This is another way of finding out if you can think critically and on your feet. In any setting, problems will arise that you may not have originally foreseen. For this question, describe what exactly happened, what you did to intervene or fix the issue, and what was the ending result. Focus on a situation that really demonstrates how your mind works and positive aspects of your personality. For example, it could be a group project you were working on in which someone checked out and wasn’t as involved as the rest of the team. It could also be a tight deadline you had in which another assignment was added at the last minute. How did you handle yourself and ensure the success of the team and project? Describe the steps you took and the people you interacted with throughout this process. At the end of your answer, the interviewer should be able to get a good picture of your decision-making and problem solving skills.
7. Do you have any questions?
Whatever you do, do not say “no” to this question. It makes it seem as though you are indifferent and just want the interview to end. This is your last chance to leave a memorable impression so make it count. The best scenario is to ask a follow-up question on something that was said during the interview. This shows that you were paying attention and were engaged throughout the discussion. Just in case, have some questions in the back of your mind so that you do not freeze when you need to shine one last time.
One area you can inquire further about is the culture within the company. What is the organization most proud of? Be careful to not ask questions that you should already know the answer to based on your own research. For example, how many positions are available? Which therapeutic area are you hiring for? If something is clearly stated in the job description, do not ask during the interview or you might end up looking unprepared and wasting precious time you have to prove yourself.
Don’t be afraid to ask the interviewer challenging questions. For example, you can ask if he/she likes their job. Most people will automatically say yes but pay attention to how the question is answered. You can tell a lot about whether someone is being truthful by the tone of their voice and the examples they use. Even though this person is saying yes, do their examples and stories support their answer? That’s how you get a truthful answer and that’s how you figure out if this is the place for you.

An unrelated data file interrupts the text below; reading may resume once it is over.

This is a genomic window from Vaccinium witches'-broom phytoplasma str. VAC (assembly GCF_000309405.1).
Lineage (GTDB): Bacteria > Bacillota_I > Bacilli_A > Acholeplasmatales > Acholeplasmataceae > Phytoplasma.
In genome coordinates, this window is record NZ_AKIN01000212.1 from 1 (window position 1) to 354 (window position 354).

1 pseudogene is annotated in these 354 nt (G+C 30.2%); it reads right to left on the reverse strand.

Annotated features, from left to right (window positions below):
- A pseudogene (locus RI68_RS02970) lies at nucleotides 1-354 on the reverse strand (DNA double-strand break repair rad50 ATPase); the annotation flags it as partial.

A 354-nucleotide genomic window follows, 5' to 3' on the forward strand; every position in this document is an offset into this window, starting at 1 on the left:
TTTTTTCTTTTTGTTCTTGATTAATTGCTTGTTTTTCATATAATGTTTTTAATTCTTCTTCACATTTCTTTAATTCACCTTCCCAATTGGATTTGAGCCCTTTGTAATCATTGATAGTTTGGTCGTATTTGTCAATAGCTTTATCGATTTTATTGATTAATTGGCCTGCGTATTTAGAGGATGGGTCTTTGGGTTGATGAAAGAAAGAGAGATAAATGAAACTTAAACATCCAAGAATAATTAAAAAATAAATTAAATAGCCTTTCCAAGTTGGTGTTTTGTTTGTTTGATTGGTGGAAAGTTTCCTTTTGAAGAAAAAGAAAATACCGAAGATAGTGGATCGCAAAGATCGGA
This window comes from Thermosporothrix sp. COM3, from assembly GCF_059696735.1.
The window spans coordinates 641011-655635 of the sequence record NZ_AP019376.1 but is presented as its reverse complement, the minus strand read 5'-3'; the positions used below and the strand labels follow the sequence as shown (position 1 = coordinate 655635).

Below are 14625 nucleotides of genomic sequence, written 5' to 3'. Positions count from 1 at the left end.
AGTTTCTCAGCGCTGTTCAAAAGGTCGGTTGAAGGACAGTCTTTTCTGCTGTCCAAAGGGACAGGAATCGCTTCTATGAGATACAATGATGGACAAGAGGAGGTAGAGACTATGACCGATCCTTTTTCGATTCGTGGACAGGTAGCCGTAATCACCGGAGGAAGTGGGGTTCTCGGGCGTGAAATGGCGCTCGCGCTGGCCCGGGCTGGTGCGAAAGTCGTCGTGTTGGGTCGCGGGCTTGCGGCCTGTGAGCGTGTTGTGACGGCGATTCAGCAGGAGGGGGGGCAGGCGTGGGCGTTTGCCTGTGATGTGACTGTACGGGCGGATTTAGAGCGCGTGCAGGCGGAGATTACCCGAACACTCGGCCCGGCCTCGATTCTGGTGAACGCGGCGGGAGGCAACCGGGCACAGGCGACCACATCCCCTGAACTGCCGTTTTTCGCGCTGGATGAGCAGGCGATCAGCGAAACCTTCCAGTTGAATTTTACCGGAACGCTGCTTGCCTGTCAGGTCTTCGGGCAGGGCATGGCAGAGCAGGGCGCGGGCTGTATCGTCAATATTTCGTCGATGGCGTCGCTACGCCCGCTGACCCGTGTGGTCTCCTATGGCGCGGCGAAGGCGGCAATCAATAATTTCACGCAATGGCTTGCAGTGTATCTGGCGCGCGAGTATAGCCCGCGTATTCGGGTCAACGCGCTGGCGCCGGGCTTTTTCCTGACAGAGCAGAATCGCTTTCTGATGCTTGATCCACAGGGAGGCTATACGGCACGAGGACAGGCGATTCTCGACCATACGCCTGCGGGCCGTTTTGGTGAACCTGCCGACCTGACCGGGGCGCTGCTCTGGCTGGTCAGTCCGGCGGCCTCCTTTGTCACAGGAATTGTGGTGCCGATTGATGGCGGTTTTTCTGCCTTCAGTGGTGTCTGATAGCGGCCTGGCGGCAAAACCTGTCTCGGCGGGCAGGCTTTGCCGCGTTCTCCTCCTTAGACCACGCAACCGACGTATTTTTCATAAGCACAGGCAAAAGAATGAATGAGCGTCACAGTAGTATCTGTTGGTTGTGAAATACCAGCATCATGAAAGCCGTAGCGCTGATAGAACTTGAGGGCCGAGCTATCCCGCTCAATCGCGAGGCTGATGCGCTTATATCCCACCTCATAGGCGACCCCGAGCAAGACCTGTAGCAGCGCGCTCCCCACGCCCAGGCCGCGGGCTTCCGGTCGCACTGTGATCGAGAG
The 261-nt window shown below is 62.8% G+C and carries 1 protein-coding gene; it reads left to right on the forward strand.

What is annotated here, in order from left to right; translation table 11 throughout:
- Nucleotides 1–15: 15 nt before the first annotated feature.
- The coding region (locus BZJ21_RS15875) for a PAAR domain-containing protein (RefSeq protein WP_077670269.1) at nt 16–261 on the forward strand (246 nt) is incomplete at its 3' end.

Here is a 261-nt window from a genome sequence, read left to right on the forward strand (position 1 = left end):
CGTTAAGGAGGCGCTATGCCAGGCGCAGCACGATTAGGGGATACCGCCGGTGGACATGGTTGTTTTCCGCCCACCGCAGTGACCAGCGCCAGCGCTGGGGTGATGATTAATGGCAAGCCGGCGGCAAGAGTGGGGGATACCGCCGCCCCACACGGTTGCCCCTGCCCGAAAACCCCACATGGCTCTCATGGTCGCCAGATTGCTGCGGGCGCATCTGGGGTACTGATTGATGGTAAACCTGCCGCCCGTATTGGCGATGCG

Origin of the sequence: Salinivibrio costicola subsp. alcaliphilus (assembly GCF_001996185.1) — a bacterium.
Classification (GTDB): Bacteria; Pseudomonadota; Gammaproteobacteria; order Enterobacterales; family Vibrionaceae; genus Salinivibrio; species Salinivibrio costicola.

Questions you should avoid include anything related to salary, sick days, vacation days, or bonuses. This will be discussed further along in the process after an offer has already been extended. If you ask these questions prematurely, you can come off sounding presumptuous and as though you are focusing on the wrong things. Ask smart and thoughtful questions that show how prepared and ready you are for this job.
Lastly, whether you are doing a phone screen or a face-to-face interview, always send a thank you card or email. Make sure to get
everyone’s card so that you have their contact information. Many times the interview will be divided into several one-on-one interviews with different people. Make sure you send a follow up thank you note to every person who interviewed you. Tailor the thank you note to the person you spoke with. Did this person mention a particular project they are currently working on? Did they mention something that happened along their career that lead them to this point in their lives?
Think back to the questions you asked and anything the interviewer might have mentioned during your conversation. For example, an interviewer once told me that in another lifetime, she had an entirely different career and she went back to school to get her PharmD, which eventually lead her to her current position. At the time, I could definitely relate to that because I was also giving up my position as a pharmacist in a retail chain to do something entirely different. This moment in the conversation really stood out to me and I felt like I could relate to her. I mentioned this in my thank you note. Try to personalize the note as much as possible while remaining professional. This will help you stand out amongst the other candidates and will also demonstrate that you were listening and appreciated someone sharing their experiences with you.
The best way to help ensure your success during an interview is to be prepared and have some examples ready in your mind if needed. An interview can be a stressful situation and a lot can be at stake. By doing your research and putting some thought into it ahead of time, you are doing everything you can to make it all worth it in the end.